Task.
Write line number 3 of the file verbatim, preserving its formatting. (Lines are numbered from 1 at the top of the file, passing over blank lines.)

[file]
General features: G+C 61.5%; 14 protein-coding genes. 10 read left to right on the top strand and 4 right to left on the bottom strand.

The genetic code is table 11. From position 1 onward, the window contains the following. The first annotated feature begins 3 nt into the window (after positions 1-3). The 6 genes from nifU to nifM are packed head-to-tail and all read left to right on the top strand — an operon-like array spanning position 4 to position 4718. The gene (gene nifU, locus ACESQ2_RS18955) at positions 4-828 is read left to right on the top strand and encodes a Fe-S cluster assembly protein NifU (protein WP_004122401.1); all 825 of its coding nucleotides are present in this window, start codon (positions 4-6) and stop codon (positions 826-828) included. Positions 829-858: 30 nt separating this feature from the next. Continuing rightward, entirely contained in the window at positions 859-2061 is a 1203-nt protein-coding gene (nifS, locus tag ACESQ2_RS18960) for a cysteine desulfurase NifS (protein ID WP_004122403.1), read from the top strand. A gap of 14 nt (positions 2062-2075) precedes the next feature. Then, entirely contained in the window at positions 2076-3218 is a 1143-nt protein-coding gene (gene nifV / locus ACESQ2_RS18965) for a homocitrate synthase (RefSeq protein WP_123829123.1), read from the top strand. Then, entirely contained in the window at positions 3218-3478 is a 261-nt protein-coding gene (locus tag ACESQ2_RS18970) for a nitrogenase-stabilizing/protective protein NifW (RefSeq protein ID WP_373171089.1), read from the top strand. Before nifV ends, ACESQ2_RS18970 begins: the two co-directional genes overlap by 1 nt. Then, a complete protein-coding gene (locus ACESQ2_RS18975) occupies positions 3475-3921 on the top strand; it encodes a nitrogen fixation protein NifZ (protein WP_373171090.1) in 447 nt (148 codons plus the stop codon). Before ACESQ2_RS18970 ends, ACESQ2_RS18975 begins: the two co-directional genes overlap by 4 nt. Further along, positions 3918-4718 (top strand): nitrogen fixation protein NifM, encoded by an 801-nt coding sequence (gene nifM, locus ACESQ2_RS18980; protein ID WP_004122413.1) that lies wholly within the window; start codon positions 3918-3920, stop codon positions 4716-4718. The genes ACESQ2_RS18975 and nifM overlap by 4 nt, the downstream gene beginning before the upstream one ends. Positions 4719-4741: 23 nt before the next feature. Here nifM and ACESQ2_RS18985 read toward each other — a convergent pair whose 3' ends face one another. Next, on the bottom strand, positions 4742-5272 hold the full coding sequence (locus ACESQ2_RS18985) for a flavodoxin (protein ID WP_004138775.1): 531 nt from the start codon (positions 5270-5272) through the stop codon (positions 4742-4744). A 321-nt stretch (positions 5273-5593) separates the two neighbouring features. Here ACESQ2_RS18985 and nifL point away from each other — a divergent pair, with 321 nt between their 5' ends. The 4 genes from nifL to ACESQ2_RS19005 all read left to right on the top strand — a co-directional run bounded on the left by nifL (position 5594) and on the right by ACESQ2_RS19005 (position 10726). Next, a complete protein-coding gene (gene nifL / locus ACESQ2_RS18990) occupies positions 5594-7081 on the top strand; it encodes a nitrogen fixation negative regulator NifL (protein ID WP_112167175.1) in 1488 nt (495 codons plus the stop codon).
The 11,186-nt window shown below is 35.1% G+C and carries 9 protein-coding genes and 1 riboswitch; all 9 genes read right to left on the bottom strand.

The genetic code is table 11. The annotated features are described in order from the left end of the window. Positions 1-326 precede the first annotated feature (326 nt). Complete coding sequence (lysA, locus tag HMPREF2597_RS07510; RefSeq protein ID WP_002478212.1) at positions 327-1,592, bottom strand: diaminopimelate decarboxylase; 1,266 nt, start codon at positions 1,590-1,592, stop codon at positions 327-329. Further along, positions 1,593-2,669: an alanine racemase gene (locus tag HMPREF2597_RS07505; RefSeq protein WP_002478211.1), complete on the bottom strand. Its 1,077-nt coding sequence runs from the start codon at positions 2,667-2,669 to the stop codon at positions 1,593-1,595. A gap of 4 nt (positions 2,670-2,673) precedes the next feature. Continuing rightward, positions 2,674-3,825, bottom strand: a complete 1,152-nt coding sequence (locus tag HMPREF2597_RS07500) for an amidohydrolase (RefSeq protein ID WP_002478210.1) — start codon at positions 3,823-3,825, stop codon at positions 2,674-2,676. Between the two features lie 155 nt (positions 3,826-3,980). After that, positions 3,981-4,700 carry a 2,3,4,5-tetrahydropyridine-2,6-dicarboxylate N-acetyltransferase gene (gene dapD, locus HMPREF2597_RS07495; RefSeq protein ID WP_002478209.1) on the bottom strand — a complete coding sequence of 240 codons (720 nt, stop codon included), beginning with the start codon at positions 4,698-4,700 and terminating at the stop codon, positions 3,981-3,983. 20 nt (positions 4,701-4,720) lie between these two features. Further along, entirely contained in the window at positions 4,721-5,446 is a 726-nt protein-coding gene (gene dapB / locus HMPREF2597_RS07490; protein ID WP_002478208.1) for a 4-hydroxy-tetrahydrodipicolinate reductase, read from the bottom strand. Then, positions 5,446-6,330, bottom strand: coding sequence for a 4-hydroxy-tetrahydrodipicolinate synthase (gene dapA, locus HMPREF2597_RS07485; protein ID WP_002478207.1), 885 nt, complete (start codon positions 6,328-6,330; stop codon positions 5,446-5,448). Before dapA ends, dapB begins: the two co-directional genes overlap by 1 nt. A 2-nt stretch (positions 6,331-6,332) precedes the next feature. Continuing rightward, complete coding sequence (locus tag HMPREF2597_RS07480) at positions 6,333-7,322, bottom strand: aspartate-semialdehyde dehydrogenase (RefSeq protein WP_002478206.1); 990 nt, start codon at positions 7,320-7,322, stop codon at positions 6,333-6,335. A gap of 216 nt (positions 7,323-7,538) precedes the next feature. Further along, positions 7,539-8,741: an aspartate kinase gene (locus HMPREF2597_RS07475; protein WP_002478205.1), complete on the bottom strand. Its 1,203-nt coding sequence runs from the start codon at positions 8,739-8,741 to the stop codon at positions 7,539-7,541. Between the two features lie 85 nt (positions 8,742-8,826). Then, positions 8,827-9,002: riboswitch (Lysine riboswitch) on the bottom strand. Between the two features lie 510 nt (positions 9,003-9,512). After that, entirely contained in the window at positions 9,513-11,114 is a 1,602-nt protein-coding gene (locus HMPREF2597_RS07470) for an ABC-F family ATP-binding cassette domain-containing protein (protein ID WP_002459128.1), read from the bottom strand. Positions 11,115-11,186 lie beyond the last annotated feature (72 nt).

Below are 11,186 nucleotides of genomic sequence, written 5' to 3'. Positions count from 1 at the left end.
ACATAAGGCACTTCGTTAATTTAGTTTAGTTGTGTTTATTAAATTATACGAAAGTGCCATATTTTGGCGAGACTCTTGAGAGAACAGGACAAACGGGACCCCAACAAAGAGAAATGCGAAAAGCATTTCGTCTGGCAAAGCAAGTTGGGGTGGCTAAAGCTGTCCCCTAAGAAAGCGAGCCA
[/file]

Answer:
The 11,186-nt window shown below is 35.1% G+C and carries 9 protein-coding genes and 1 riboswitch; all 9 genes read right to left on the bottom strand.